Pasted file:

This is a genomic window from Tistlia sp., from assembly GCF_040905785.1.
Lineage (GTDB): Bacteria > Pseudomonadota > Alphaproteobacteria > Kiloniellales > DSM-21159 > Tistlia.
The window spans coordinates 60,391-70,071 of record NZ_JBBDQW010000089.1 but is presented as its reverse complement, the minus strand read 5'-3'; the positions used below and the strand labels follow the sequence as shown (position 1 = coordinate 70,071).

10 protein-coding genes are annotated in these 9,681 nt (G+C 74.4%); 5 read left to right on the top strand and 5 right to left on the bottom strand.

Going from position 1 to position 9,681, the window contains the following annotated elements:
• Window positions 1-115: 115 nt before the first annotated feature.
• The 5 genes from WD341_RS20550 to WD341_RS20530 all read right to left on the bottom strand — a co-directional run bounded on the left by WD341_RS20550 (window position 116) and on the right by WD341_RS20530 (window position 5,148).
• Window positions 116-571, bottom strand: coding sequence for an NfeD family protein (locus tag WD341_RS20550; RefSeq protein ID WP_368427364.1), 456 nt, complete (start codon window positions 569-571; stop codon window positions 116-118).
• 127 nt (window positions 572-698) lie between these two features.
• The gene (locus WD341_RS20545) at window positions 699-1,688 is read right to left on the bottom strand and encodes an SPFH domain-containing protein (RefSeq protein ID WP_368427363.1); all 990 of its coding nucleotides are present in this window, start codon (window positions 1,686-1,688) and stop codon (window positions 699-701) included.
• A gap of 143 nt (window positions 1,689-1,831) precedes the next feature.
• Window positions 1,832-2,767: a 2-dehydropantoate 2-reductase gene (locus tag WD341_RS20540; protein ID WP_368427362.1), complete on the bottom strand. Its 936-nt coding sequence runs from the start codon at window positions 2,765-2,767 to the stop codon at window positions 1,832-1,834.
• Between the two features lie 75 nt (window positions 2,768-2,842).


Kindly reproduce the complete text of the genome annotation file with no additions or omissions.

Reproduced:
This is a genomic window from Tistlia sp., from assembly GCF_040905785.1.
Lineage (GTDB): Bacteria > Pseudomonadota > Alphaproteobacteria > Kiloniellales > DSM-21159 > Tistlia.
The window spans coordinates 60,391-70,071 of record NZ_JBBDQW010000089.1 but is presented as its reverse complement, the minus strand read 5'-3'; the positions used below and the strand labels follow the sequence as shown (position 1 = coordinate 70,071).

10 protein-coding genes are annotated in these 9,681 nt (G+C 74.4%); 5 read left to right on the top strand and 5 right to left on the bottom strand.

Going from position 1 to position 9,681, the window contains the following annotated elements:
• Window positions 1-115: 115 nt before the first annotated feature.
• The 5 genes from WD341_RS20550 to WD341_RS20530 all read right to left on the bottom strand — a co-directional run bounded on the left by WD341_RS20550 (window position 116) and on the right by WD341_RS20530 (window position 5,148).
• Window positions 116-571, bottom strand: coding sequence for an NfeD family protein (locus tag WD341_RS20550; RefSeq protein ID WP_368427364.1), 456 nt, complete (start codon window positions 569-571; stop codon window positions 116-118).
• 127 nt (window positions 572-698) lie between these two features.
• The gene (locus WD341_RS20545) at window positions 699-1,688 is read right to left on the bottom strand and encodes an SPFH domain-containing protein (RefSeq protein ID WP_368427363.1); all 990 of its coding nucleotides are present in this window, start codon (window positions 1,686-1,688) and stop codon (window positions 699-701) included.
• A gap of 143 nt (window positions 1,689-1,831) precedes the next feature.
• Window positions 1,832-2,767: a 2-dehydropantoate 2-reductase gene (locus tag WD341_RS20540; protein ID WP_368427362.1), complete on the bottom strand. Its 936-nt coding sequence runs from the start codon at window positions 2,765-2,767 to the stop codon at window positions 1,832-1,834.
• Between the two features lie 75 nt (window positions 2,768-2,842).